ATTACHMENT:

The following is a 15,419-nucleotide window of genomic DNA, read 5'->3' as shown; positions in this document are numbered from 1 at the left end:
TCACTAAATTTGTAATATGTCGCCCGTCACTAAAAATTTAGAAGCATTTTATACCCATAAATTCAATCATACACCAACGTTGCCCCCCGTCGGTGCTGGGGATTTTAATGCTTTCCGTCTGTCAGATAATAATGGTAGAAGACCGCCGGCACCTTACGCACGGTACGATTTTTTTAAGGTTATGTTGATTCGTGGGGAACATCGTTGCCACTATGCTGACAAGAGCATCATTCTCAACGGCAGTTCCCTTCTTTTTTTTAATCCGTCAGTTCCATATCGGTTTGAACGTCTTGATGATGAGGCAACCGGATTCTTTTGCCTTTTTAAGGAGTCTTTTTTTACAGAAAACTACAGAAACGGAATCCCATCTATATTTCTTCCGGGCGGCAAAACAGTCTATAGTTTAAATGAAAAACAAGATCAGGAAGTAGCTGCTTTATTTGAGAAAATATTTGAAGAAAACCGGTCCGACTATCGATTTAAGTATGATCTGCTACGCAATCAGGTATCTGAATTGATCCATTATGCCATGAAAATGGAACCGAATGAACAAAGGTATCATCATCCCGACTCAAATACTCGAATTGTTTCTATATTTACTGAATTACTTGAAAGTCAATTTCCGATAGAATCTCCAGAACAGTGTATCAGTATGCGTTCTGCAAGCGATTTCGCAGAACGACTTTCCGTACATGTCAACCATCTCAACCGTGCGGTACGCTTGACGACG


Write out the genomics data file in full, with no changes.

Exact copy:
The following is a 15,419-nucleotide window of genomic DNA, read 5'->3' as shown; positions in this document are numbered from 1 at the left end:
TCACTAAATTTGTAATATGTCGCCCGTCACTAAAAATTTAGAAGCATTTTATACCCATAAATTCAATCATACACCAACGTTGCCCCCCGTCGGTGCTGGGGATTTTAATGCTTTCCGTCTGTCAGATAATAATGGTAGAAGACCGCCGGCACCTTACGCACGGTACGATTTTTTTAAGGTTATGTTGATTCGTGGGGAACATCGTTGCCACTATGCTGACAAGAGCATCATTCTCAACGGCAGTTCCCTTCTTTTTTTTAATCCGTCAGTTCCATATCGGTTTGAACGTCTTGATGATGAGGCAACCGGATTCTTTTGCCTTTTTAAGGAGTCTTTTTTTACAGAAAACTACAGAAACGGAATCCCATCTATATTTCTTCCGGGCGGCAAAACAGTCTATAGTTTAAATGAAAAACAAGATCAGGAAGTAGCTGCTTTATTTGAGAAAATATTTGAAGAAAACCGGTCCGACTATCGATTTAAGTATGATCTGCTACGCAATCAGGTATCTGAATTGATCCATTATGCCATGAAAATGGAACCGAATGAACAAAGGTATCATCATCCCGACTCAAATACTCGAATTGTTTCTATATTTACTGAATTACTTGAAAGTCAATTTCCGATAGAATCTCCAGAACAGTGTATCAGTATGCGTTCTGCAAGCGATTTCGCAGAACGACTTTCCGTACATGTCAACCATCTCAACCGTGCGGTACGCTTGACGACG